While most supplier executives bask in profits and look forward to more of the same with a strong 1997 auto motive market, two big names in the supplier community are moving on to greater challenges.

ITT Automotive President Timothy D. Leuliette goes to a similar post at Penske Corp. and Tenneco Inc. President Richard A. Snell becomes chairman and CEO at the troubled Federal-Mogul Corp. in the wake of Dennis Gormley's September resignation.

Mr. Leuliette, who was president of Siemens Automotive prior to his stint at ITT, takes one of the many titles previously worn by Chairman Roger Penske. Mr. Leuliette will focus his efforts on the Penske holding company's industrial concerns, which include Detroit Diesel Corp., AG Kuhnle, Kopp A Kausch and Diesel Technology Co.

One source familiar with the situation speculates that Mr. Leuliette made this move before he faced a General Motors Corp. imposed improve-the-quality-or-lose-the-business early '97 deadline on the Delco Chassis motors and actuators business that ITT acquired in March 1994 for $375 million. An ITT source refutes that and notes that the division's Rochester plant has QS-9000 certification and booked business with GM beyond March 1997. Mr. Leuliette was touring Penske's European facilities immediately following the announcement and couldn't be reached for comment.

At Federal-Mogul Mr. Snell says he will have to improve the company's customer relationships, return on assets and lower its operating costs. "I'm an old hand at that," he says.

Observers blame the relationship troubles on Mr. Gormley's threat to withhold delivery (a la GE Plastics) from GM until certain price increases were met. The demands, by the way, weren't met, says a GM source. Others say Mr. Gormley's focus on the aftermarket, with little or nothing to show for it on the bottom line, ended his tenure with the company.

While at the Tenneco helm, Mr. Snell oversaw revenue growth from $1.8 billion in 1993 to an anticipated $3 billion in 1996 fueled by an aggressive global expansion program and strong market share growth in its aftermarket brands.

"The chance to become a chairman and CEO doesn't come along very often," he says explaining his job change. "Despite all that's been written, (Federal-Mogul) is solid. It's got good, solid brands and OE market position. And the debt isn't unmanageable. I did a good amount of due diligence and (the situation) didn't seem like it was anything I couldn't overcome. I think it's going to be a lot of fun."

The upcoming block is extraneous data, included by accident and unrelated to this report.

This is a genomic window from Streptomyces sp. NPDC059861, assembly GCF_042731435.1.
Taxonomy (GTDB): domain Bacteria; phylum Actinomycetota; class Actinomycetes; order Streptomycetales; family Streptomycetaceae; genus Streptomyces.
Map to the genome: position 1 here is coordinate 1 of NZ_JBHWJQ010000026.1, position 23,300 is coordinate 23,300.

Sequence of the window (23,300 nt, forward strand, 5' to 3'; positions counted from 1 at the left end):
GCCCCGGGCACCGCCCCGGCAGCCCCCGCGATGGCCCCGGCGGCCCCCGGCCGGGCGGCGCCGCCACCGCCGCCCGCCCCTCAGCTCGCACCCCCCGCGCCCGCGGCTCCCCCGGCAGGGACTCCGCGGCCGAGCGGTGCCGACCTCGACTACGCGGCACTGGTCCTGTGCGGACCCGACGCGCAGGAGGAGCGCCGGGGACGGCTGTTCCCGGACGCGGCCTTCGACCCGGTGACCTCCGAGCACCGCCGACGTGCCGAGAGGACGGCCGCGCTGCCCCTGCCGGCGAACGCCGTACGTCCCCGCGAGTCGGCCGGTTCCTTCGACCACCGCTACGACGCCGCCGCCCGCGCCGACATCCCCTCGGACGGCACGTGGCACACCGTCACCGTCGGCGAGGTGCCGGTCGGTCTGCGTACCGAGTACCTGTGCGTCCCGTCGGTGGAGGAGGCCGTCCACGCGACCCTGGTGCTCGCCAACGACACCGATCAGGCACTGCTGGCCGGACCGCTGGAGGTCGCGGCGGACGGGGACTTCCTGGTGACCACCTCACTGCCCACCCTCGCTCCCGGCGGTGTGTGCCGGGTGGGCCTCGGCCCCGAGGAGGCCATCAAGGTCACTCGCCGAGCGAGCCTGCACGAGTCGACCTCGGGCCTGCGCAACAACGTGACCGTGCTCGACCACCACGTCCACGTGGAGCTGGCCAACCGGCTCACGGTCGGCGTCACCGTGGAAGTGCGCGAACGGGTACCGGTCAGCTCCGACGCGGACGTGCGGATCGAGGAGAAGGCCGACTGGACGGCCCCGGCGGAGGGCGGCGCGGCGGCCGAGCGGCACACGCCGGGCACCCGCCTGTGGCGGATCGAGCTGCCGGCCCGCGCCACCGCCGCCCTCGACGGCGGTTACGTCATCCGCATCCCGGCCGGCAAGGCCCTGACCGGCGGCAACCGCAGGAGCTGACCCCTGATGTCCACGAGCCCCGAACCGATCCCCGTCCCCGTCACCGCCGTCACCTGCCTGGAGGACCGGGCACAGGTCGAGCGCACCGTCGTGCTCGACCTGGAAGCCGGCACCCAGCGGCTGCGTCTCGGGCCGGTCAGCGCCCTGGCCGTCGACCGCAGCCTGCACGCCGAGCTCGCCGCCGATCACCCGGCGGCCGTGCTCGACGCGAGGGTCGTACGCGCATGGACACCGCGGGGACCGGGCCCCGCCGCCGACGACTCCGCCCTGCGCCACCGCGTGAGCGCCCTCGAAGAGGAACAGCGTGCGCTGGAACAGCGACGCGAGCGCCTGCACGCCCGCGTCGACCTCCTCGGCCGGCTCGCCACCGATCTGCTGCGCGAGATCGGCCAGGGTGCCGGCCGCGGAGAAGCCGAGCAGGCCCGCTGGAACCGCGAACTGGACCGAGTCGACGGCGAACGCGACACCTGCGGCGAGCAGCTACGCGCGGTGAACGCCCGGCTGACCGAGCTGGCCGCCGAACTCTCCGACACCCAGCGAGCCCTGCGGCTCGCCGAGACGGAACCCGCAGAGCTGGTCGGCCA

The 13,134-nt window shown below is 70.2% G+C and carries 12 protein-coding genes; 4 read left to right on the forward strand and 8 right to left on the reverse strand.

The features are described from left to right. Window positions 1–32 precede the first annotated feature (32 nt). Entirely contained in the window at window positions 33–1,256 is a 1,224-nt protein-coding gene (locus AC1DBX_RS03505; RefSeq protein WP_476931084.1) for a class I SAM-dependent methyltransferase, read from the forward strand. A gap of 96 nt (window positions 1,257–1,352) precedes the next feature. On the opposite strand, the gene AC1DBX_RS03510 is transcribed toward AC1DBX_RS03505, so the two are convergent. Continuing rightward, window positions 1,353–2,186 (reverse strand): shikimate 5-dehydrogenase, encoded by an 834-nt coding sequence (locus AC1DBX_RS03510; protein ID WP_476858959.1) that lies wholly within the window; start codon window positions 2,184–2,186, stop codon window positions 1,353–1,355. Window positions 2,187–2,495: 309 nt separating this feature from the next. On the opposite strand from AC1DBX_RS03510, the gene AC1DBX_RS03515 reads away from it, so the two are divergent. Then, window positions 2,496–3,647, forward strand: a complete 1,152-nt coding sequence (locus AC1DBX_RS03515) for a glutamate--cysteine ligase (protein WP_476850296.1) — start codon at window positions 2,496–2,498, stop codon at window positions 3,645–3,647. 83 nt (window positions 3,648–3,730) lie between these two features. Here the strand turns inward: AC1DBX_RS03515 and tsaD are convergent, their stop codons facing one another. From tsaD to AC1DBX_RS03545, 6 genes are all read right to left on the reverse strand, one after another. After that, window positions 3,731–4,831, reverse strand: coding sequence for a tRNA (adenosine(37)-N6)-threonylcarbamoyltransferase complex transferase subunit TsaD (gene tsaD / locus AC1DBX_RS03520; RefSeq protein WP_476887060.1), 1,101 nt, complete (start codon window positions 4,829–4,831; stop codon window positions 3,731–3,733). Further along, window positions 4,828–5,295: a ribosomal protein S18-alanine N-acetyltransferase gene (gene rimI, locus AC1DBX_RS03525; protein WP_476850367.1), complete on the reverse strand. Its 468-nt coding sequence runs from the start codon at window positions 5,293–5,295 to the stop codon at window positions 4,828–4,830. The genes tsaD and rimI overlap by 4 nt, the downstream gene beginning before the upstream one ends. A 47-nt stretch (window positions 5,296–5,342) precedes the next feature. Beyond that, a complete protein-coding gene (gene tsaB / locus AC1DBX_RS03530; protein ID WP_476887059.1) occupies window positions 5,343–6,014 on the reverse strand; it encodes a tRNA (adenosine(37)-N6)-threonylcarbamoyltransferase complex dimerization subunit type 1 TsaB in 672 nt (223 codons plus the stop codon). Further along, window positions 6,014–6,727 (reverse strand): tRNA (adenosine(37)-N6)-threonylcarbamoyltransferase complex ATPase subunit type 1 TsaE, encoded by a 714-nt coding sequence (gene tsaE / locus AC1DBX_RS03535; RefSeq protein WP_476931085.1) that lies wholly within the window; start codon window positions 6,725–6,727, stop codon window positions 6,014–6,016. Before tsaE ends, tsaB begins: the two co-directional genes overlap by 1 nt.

Could the moves of Messrs. Leuliette and Snell be a harbinger of things to come? No, says Marc Santucci, president of the Elm International supplier consulting company.

"Most of the auto parts guys are pretty entrenched," says Mr. Santucci. "Most promote from within and should continue to do so."

Other more stationary supplier executives are bullish on the industry in 1997 and aren't predicting a downturn anytime soon.

"We see the industry fairly stable," says Robert A. Calder, president of Rockwell International Corp.'s light vehicle systems business. "We're not expecting a downturn, so as far as demand for current products, we see demand as fairly stable."

The industry's global nature also helps. "As the products become more similar in different regions, then you can use capacity in America to produce volume for Europe or Asia," Mr. Calder says. "Chances are the whole world's not going to go into recession at the same time."

Mr. Calder says he expects automakers to continue to transfer engineering responsibility to first-tier suppliers. "It's a major change in philosophy, and it'll take time to evolve," he says. "It's not going to happen fast."

Thomas F. Beddow, the new executive director at 3M Corp.'s automotive industry center in Southfield, MI, says he's optimistic about the industry. "If you look at the global opportunity, when you have slowness in one part of the world, there's usually speed somewhere else that can make up for it," says Mr. Beddow.

Mr. Beddow notes that 3M has never been affected too dramatically by economic cycles, and doesn't anticipate a downturn in the automotive market. But just in case, "we spun off Imation Company (data storage, medical imaging and film) earlier this year, which was probably (3M's) largest cash user."

Alfmeier Corp. is new to the North American market. It arrived to supply injection-molded fuel system components to BMW and Mercedes-Benz. Sam Konduros, Alfmeier's executive vice president-North America, says he has no experience operating in a cyclical market, and he doesn't expect to.

"We feel the market is supporting our growth." says Mr. Konduros. "Our feeling, with the robust economy in the states and Germany's improvement, is that the market is stable. We don't see any reason for a downturn any time soon."